Oregon Regulation of Sexually Oriented Businesses’ Locations, Measure 87 (2000)

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The Oregon Regulation of Sexually Oriented Businesses’ Locations Amendment, also known as Measure 87, was on the November 7, 2000 ballot in Oregon as a legislatively-referred constitutional amendment, where it was defeated. The measure would have allowed the zoning of sexually oriented businesses, such as nude entertainment, without needing to demonstrate actual neighborhood harm.[1]

Election results

Oregon Measure 87 (2000)
Defeatedd No771,90152.64%
Yes 694,410 47.36%

Ballot title

Amends Constitution: Allows Regulation Of Location Of Sexually Oriented Businesses Through Zoning[2]


[3] Many supporters of the measure, such as religious groups, are simply opposed to the pornography industry and would welcome the restrictions on it. Others are opposed for reasons having nothing to do with religion and claim they are not anti-porn but simply believe the zoning of sexually explicit businesses should be regulated just the same way as gas stations, farms, or liquor stores, for example. This would prevent cases where sex shops are opened right across from homes or just blocks away from an elementary school. Many believed that it is just simply unfair that an adult oriented business can open where many people don't want it, and no one can do anything about it.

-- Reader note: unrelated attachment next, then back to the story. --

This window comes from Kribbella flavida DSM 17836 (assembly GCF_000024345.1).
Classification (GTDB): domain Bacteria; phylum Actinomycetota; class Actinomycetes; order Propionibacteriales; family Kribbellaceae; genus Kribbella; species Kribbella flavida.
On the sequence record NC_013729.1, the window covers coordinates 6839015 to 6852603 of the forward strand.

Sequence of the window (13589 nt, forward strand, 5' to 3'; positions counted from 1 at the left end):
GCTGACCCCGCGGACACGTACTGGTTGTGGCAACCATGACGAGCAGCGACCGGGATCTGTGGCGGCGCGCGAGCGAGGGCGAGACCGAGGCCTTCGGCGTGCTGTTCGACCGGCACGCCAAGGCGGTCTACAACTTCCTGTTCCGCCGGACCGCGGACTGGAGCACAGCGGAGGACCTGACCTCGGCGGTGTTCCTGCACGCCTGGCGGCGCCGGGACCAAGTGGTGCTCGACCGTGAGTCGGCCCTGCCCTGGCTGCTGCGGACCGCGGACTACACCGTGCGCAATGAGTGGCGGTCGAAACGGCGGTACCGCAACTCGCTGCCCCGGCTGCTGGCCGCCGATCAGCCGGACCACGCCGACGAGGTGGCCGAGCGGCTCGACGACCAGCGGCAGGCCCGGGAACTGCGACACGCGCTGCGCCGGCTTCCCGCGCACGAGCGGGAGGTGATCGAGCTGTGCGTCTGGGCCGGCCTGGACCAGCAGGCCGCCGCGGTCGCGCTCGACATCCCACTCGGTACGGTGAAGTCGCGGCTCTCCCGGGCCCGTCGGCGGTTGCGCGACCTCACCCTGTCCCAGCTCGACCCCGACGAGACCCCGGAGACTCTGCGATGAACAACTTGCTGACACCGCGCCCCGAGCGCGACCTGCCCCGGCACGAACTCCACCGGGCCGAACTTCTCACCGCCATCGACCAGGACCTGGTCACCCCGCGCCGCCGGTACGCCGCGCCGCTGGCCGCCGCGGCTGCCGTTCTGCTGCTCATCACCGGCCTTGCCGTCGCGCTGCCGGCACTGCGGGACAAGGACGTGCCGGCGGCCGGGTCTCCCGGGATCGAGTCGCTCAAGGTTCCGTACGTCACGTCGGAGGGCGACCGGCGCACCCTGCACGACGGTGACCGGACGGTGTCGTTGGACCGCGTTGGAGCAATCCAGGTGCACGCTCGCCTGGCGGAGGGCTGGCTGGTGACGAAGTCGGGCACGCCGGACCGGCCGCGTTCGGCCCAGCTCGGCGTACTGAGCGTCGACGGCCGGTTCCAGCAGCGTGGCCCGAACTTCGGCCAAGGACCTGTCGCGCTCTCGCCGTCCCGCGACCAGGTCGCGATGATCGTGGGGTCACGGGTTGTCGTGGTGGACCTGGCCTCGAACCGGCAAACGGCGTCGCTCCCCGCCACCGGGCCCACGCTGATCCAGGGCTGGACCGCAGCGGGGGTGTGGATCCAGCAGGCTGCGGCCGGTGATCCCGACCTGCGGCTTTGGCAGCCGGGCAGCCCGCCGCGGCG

Some of those opposed to the measure are:

  • Oregonians for Children
  • Parents Education Association
  • Many state representatives, mayors, and senators


[4] Many opposed to the measure argued that the issue is not about whether you support or oppose adult entertainment, but that the issue is freedom. Many believed that the measure is going to be used to completely freeze out adult entertainment, not just regulate it. They encourage people to oppose the measure no matter how they feel about the industry and recognize that "there is a fine line between showing someone how you believe life should be lived, and telling them how they should live. This measure crosses that line."

Many see the measure as simply a threat to freedom of expression and a way of putting too much power in the government's hands. They also point out the dangers of letting government decide what qualifies as a "sexually oriented" business. The No Censorship - No on Measure 87 Committee, said, "There is no telling which art galleries, theaters, concert halls, book stores or neighborhood video stores might fit the politicians' idea of a "sexually oriented business" if Measure 87 is approved."

Some others opposed to the measure are:

  • Oregon Coalition for Free Expression
  • American Civil Liberties Union of Oregon (ACLU)
  • Libertarian Party of Oregon

See also

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External links


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